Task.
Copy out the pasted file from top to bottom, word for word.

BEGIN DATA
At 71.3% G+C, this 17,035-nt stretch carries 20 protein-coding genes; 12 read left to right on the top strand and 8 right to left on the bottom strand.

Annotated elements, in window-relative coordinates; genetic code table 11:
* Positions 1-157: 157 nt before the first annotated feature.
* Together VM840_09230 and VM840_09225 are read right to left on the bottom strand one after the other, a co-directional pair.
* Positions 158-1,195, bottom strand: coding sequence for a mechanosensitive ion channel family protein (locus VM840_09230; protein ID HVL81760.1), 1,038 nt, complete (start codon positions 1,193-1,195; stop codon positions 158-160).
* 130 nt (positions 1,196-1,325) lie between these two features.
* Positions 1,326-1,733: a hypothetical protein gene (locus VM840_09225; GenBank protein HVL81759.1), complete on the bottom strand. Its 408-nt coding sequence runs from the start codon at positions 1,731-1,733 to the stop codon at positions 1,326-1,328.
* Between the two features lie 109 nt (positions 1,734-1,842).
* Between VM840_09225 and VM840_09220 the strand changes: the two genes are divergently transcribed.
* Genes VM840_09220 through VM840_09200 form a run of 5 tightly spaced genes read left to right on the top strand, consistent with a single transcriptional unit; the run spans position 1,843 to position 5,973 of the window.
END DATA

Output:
At 71.3% G+C, this 17,035-nt stretch carries 20 protein-coding genes; 12 read left to right on the top strand and 8 right to left on the bottom strand.

Annotated elements, in window-relative coordinates; genetic code table 11:
* Positions 1-157: 157 nt before the first annotated feature.
* Together VM840_09230 and VM840_09225 are read right to left on the bottom strand one after the other, a co-directional pair.
* Positions 158-1,195, bottom strand: coding sequence for a mechanosensitive ion channel family protein (locus VM840_09230; protein ID HVL81760.1), 1,038 nt, complete (start codon positions 1,193-1,195; stop codon positions 158-160).
* 130 nt (positions 1,196-1,325) lie between these two features.
* Positions 1,326-1,733: a hypothetical protein gene (locus VM840_09225; GenBank protein HVL81759.1), complete on the bottom strand. Its 408-nt coding sequence runs from the start codon at positions 1,731-1,733 to the stop codon at positions 1,326-1,328.
* Between the two features lie 109 nt (positions 1,734-1,842).
* Between VM840_09225 and VM840_09220 the strand changes: the two genes are divergently transcribed.
* Genes VM840_09220 through VM840_09200 form a run of 5 tightly spaced genes read left to right on the top strand, consistent with a single transcriptional unit; the run spans position 1,843 to position 5,973 of the window.